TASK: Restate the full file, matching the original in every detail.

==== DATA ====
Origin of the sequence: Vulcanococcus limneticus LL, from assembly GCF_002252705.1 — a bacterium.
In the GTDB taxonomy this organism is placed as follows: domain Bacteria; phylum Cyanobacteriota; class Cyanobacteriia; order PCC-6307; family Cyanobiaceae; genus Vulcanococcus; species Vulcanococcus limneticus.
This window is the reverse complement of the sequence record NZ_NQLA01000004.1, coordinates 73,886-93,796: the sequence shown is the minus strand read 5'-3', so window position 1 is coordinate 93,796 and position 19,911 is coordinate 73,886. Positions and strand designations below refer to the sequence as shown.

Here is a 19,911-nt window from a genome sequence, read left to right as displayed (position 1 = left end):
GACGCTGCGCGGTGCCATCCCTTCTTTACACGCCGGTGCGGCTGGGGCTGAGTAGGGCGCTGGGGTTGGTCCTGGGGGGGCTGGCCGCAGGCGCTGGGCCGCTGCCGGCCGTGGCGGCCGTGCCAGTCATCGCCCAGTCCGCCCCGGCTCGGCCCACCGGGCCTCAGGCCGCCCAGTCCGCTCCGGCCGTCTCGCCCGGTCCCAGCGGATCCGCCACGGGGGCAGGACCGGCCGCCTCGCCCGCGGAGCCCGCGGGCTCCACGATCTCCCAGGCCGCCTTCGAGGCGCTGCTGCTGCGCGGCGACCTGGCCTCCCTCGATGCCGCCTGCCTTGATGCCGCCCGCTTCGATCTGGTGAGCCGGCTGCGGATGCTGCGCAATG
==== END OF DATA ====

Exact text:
Origin of the sequence: Vulcanococcus limneticus LL, from assembly GCF_002252705.1 — a bacterium.
In the GTDB taxonomy this organism is placed as follows: domain Bacteria; phylum Cyanobacteriota; class Cyanobacteriia; order PCC-6307; family Cyanobiaceae; genus Vulcanococcus; species Vulcanococcus limneticus.
This window is the reverse complement of the sequence record NZ_NQLA01000004.1, coordinates 73,886-93,796: the sequence shown is the minus strand read 5'-3', so window position 1 is coordinate 93,796 and position 19,911 is coordinate 73,886. Positions and strand designations below refer to the sequence as shown.

Here is a 19,911-nt window from a genome sequence, read left to right as displayed (position 1 = left end):
GACGCTGCGCGGTGCCATCCCTTCTTTACACGCCGGTGCGGCTGGGGCTGAGTAGGGCGCTGGGGTTGGTCCTGGGGGGGCTGGCCGCAGGCGCTGGGCCGCTGCCGGCCGTGGCGGCCGTGCCAGTCATCGCCCAGTCCGCCCCGGCTCGGCCCACCGGGCCTCAGGCCGCCCAGTCCGCTCCGGCCGTCTCGCCCGGTCCCAGCGGATCCGCCACGGGGGCAGGACCGGCCGCCTCGCCCGCGGAGCCCGCGGGCTCCACGATCTCCCAGGCCGCCTTCGAGGCGCTGCTGCTGCGCGGCGACCTGGCCTCCCTCGATGCCGCCTGCCTTGATGCCGCCCGCTTCGATCTGGTGAGCCGGCTGCGGATGCTGCGCAATG